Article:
Not The Worst Ever

 —  April 17, 2005

With just three games left in the season, counting today’s likely loss to Dallas (how much fun will this game be to watch with both Dirk Nowitzki and Kobe Bryant questionable?), The Daily News’ Steve Dilbeck started the first of many Laker season wrap ups and report cards (including starting here on Thursday).

His assessment: This is the worst Laker team ever. Is it really? If you look at the numbers, does this team rate out worse than every other Laker team in history?

It’s certainly right up there. But when you look at the numbers the worst Los Angeles Laker team is the 74-75 team.

When I went looking for the worst team, I narrowed the field down using two criteria — having less than 40 wins and missing the playoffs. That alone left us with just three Los Angeles Laker teams (and one from Minneapolis, the 57-58 squad): this 2004-05 squad (currently 34-45), the 93-94 team (33-49) and the 74-75 team (30-52). Let’s break them down.

We’ll start on offense, the one area this season’s team has not been bad. The current Lakers have an offensive efficiency of 104.9 (points per 100 possessions), ranking them 8th in the NBA this year. The 93-94 team had a rating of 101.4, which had them 19th in the league (out of 27 teams). The 74-75 squad had a rating of just 93.4, but you have to keep in mind the league average that season was just 95.1. (Teams averaged a lot more possessions per game back then, the Lakers averaged 109 per game that season and the league average was 107.2. For comparison, the Lakers are averaging 93.8 possessions per game this season and the league median is 93.85 — and that’s up from last season.) All that said, the 74-75 squad was 15th out of 18 teams in the league in offensive rating.

As for shooting, this year’s Lakers are shooting a solid 48.5% (eFG%), which ranks them 11th in the league. The 93-94 squad, with Vlade Divac leading the way, shot worse at 46.5%. The Gail Goodrich-led 74-75 team shot 45%, however that is straight shooting percentage, no three-point line then. (You can’t really compare shooting percentages now and then because of the three pointer — this year’s Laker team is shooting just 43.8% with traditional shooting percentage, but they’ve taken 1,763 three pointers, the vast majority of which would not have been taken that far away without the line).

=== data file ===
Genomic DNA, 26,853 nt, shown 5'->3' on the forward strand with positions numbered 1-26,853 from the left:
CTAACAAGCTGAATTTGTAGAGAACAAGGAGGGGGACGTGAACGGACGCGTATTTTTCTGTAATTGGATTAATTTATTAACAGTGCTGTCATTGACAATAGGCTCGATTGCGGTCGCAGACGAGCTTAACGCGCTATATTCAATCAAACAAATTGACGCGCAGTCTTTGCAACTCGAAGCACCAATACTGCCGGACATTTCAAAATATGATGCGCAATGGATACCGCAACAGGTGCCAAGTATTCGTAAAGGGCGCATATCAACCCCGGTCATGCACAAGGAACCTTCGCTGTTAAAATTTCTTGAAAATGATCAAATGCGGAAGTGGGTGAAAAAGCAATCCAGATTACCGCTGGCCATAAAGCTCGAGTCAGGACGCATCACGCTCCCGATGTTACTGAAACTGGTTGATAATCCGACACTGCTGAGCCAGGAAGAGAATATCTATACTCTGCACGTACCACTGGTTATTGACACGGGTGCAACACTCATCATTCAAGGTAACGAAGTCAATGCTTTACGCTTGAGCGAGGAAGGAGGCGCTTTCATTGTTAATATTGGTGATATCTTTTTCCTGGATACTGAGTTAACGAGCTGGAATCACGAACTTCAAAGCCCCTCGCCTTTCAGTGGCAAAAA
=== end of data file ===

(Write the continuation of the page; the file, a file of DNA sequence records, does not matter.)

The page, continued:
Defense was bad on all these teams. This year’s version of the Lakers has a defesive efficiency rating of 107.6 (again, points per 100 possessions), which has them 29th, or next to last in the league. The 93-94 team had a rating of 106, which was 19th in the league. The 74-75 team was the worst defensive team in the NBA that year, with an efficency of 97.4.

We can use another measure over time, RPI. This year’s Laker team has an RPI of .491, 19th in the league. The 93-94 squad was .471, 18th that season. The 74-75 team, .463, second to last in the league/

So to recap, the 74-75 team was last in the league defensively and third from the bottom of the league in offense. Something else that should be familiar to current Lakers fans — that 74-75 team didn’t take care of the ball well, losing the nightly turnover battle by an average of 2.2, and they couldn’t keep teams off the offensive glass, allowing opponents to grab 34% of their missed shots (and we thought the 2004-05 Lakers were bad at 29%).

Sadly, this year’s edition of the Lakers can be part of the “worst Laker team ever” conversation. But they don’t win the title.

(As a side note, this piece would not have been possible without the great basketball-reference site.)

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By the way, I hope the best for Kobe and his wife. As someone who was watching some of the last season’s NBA finals games from his wife’s labor room (she said it was okay, she said it would help distract her from the pain, but the game was pretty painful itself), I get just how scary a pregnancy can be. While my wife’s pregnancy was not near as difficult as what Kobe and his wife are going through, it had moments where I have never been more frightened, true life-threateneing moments.

Take your time, be with your wife Kobe. Be a family, that’s what is important. Don’t listen to what others tell you and come back when you’re ready. (By the way, any bets on who the first idiot talk radio guy is who says “Kobe should be playing” is?)